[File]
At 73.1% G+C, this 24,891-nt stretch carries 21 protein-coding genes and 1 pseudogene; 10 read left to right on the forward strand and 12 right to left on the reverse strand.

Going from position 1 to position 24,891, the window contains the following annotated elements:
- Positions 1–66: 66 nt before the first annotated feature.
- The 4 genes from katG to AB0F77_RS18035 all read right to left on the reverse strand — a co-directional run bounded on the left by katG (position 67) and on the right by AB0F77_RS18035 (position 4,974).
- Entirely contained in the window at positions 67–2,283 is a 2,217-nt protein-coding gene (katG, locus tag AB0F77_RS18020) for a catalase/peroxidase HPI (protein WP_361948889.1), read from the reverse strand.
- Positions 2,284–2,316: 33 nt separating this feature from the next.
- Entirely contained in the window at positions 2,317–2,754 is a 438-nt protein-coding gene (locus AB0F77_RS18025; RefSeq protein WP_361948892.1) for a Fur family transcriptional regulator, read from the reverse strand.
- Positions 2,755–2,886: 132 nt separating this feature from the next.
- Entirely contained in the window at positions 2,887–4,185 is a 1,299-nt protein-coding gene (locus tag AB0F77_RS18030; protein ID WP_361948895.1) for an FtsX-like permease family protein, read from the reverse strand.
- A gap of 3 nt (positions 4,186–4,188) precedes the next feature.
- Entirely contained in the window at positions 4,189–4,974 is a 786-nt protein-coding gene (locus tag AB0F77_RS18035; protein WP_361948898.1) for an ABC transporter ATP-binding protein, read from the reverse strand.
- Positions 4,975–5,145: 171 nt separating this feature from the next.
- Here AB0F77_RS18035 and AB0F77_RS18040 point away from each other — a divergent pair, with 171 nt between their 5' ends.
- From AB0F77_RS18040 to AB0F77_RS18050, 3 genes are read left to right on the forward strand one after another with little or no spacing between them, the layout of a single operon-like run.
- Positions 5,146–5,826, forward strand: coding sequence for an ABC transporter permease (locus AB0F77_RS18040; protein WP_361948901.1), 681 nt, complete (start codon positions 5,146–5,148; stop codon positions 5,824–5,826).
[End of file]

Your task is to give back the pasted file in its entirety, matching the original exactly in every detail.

At 73.1% G+C, this 24,891-nt stretch carries 21 protein-coding genes and 1 pseudogene; 10 read left to right on the forward strand and 12 right to left on the reverse strand.

Going from position 1 to position 24,891, the window contains the following annotated elements:
- Positions 1–66: 66 nt before the first annotated feature.
- The 4 genes from katG to AB0F77_RS18035 all read right to left on the reverse strand — a co-directional run bounded on the left by katG (position 67) and on the right by AB0F77_RS18035 (position 4,974).
- Entirely contained in the window at positions 67–2,283 is a 2,217-nt protein-coding gene (katG, locus tag AB0F77_RS18020) for a catalase/peroxidase HPI (protein WP_361948889.1), read from the reverse strand.
- Positions 2,284–2,316: 33 nt separating this feature from the next.
- Entirely contained in the window at positions 2,317–2,754 is a 438-nt protein-coding gene (locus AB0F77_RS18025; RefSeq protein WP_361948892.1) for a Fur family transcriptional regulator, read from the reverse strand.
- Positions 2,755–2,886: 132 nt separating this feature from the next.
- Entirely contained in the window at positions 2,887–4,185 is a 1,299-nt protein-coding gene (locus tag AB0F77_RS18030; protein ID WP_361948895.1) for an FtsX-like permease family protein, read from the reverse strand.
- A gap of 3 nt (positions 4,186–4,188) precedes the next feature.
- Entirely contained in the window at positions 4,189–4,974 is a 786-nt protein-coding gene (locus tag AB0F77_RS18035; protein WP_361948898.1) for an ABC transporter ATP-binding protein, read from the reverse strand.
- Positions 4,975–5,145: 171 nt separating this feature from the next.
- Here AB0F77_RS18035 and AB0F77_RS18040 point away from each other — a divergent pair, with 171 nt between their 5' ends.
- From AB0F77_RS18040 to AB0F77_RS18050, 3 genes are read left to right on the forward strand one after another with little or no spacing between them, the layout of a single operon-like run.
- Positions 5,146–5,826, forward strand: coding sequence for an ABC transporter permease (locus AB0F77_RS18040; protein WP_361948901.1), 681 nt, complete (start codon positions 5,146–5,148; stop codon positions 5,824–5,826).